Television

"The adoption of multiple frequencies will mark the next inflation point in radio" : Naveen Chandra- Radio Mirchi SVP & National sales head Naveen Chandra

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The media industry has recently been eyeing the advantages that radio is promising to offer, but when it comes to the monies, advertisers are still apprehensive to bet big on the medium. As the radio industry in India evolves progressively from mass to niche, the industry is setting its targets to rake in the moolah. However, obstacles are inevitable and the biggest threat is of under valuation in proportion to its reach and accessibility.

In a free flowing conversation, Radio Mirchi SVP and National sales head Naveen Chandra shares his views on the scope of the medium in India, which he believes will be fuelled following the Government's sanction of a multiple frequency approach adopted by a single radio operator. He tells Indiantelevision.com's Renelle Snelleksz that this will mark "the next inflection point in radio." Geared to take on the big guns of print and television, this radio player has set high standards for itself and demands a premium as it moves into the radio era.

Excerpts:

Could you shed some light on Radio Mirchi's sales and media strategy?

As a market leader we have been pioneering efforts to look at things very differently. As a medium, radio is very unique because it can be both National and local at the same time. There is no parallel to this, for instance television is national by nature, and although regional television does come close, it is still very fragmented and exits in certain pockets. In terms of a National network, even print does not have editions across the country and is more regionalized. Thus we are a medium that's does not have limitations of geography, which places us very uniquely to conduct a national or local campaign.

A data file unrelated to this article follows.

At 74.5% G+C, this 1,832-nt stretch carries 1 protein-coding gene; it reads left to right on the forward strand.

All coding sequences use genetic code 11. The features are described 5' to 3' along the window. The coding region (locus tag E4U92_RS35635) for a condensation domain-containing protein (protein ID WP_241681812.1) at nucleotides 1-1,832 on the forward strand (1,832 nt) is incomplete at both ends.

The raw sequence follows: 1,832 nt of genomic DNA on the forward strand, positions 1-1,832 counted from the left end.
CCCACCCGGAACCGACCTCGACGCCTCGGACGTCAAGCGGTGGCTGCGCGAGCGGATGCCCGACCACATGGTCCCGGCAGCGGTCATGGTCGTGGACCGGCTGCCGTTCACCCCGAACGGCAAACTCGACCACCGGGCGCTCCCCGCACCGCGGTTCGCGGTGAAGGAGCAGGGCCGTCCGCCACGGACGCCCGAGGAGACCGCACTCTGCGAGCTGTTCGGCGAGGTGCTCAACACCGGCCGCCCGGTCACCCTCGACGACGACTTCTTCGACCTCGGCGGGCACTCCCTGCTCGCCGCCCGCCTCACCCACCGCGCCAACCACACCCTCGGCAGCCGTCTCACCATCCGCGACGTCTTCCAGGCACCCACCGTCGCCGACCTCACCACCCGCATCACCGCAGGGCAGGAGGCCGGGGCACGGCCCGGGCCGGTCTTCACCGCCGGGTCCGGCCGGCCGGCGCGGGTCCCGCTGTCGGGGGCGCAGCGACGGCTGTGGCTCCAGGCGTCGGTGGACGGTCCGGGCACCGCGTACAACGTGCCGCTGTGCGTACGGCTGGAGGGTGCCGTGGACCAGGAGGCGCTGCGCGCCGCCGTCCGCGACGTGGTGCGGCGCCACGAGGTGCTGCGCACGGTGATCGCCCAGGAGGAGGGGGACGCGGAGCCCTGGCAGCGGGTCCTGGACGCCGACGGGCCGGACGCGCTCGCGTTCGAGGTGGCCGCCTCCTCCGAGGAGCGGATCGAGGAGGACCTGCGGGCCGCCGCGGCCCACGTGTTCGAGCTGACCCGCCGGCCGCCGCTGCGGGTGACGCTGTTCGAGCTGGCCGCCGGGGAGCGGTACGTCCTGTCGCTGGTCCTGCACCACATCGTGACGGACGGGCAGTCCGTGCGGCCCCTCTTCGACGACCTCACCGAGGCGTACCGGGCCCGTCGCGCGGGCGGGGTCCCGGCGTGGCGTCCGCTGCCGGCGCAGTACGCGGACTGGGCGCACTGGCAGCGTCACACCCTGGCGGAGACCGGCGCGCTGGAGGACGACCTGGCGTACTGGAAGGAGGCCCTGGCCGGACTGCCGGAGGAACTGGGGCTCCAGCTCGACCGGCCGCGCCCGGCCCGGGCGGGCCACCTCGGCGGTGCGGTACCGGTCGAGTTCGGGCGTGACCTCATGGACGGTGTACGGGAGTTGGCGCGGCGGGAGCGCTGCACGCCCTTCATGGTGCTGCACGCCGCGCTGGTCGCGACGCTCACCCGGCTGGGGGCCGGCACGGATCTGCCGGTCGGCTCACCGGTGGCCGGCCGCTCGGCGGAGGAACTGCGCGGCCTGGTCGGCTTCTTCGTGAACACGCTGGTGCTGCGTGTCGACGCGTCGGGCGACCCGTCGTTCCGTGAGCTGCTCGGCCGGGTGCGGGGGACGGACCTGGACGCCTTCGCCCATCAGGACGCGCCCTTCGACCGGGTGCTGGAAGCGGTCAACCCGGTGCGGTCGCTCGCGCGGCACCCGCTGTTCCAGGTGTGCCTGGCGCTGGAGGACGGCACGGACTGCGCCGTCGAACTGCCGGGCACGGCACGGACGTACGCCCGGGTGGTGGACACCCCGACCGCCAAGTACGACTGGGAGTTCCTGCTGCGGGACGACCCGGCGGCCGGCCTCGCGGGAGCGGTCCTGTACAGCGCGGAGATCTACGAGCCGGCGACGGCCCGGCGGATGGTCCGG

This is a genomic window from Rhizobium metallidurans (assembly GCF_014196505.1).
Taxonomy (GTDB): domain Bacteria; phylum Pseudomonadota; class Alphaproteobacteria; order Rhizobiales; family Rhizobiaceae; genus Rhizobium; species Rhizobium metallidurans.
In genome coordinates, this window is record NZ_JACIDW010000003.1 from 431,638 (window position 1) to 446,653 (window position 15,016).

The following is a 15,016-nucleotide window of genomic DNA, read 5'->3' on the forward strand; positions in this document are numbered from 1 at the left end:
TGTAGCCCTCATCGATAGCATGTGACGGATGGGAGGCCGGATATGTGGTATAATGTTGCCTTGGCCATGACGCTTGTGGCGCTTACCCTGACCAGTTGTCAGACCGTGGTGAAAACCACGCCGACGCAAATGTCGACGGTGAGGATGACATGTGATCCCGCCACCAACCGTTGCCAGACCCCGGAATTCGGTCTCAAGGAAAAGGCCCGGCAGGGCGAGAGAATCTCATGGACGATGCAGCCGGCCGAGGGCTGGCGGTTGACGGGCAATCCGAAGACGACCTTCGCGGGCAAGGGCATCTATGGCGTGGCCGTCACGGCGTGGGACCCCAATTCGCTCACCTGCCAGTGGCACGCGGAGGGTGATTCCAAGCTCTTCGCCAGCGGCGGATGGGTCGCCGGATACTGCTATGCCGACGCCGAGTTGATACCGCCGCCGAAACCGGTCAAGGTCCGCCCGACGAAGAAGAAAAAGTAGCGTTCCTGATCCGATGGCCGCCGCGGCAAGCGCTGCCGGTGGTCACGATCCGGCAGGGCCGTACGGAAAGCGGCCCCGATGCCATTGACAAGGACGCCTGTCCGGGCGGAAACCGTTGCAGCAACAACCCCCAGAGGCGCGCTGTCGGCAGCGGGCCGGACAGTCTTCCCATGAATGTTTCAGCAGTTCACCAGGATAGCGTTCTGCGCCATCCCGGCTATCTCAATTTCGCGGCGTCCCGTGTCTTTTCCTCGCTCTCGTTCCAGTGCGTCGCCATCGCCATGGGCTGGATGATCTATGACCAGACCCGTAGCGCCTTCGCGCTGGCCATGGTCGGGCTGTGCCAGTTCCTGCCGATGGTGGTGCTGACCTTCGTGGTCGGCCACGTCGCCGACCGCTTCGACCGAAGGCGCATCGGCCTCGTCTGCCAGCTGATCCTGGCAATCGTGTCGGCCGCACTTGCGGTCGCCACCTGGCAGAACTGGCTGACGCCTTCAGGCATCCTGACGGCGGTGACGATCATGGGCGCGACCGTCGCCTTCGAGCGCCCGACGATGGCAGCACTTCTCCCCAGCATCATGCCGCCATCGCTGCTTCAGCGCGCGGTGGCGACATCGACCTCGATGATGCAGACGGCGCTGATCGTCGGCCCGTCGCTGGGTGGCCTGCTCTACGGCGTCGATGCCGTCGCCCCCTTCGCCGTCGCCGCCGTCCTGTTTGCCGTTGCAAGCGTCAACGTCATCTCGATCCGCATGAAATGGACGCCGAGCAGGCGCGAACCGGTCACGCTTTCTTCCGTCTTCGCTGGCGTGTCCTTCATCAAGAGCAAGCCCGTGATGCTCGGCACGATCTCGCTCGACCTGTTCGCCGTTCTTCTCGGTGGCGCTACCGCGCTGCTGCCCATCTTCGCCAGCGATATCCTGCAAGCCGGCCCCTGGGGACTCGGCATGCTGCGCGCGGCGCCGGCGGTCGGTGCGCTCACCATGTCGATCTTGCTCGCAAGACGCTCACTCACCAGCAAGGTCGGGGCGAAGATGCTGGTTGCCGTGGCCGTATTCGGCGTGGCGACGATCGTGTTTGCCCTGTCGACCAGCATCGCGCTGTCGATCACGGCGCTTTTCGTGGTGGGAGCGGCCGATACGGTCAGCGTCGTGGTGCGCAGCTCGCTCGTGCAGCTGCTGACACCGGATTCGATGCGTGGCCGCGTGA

The second thing about radio is that if you look at Tam data radio lures advertisers from across different product categories. While there are some categories that will use print or niche channels like FMCG, the auto, telecom and banking sectors will not advertise on GEC's. Radio in this respect is an all encompassing medium as it offers a solution to a wide spectrum of categories that advertise on different genres of print and TV.

Which are the biggest categories as revenue drivers on Radio Mirchi? How do they stack up percentage wise?

Banking and finance contribute to 11 -12 per cent, media and entertainment 10 - 11 per cent, telecom 9 per cent, retail and real estate 8 - 10 per cent, automobiles 7 - 8 per cent and durables (which on an annual basis is cyclical).

Which are the new entrants that are flocking to radio?

We recently conducted an IPO marketing seminar with merchant bankers to get them to look at the medium positively as it can provide returns due its large reach, which exceeds a Star Plus or Times Of India. Besides radio can also provide a lot of on-ground and BTL brand building activities that attract audiences to consumer the product.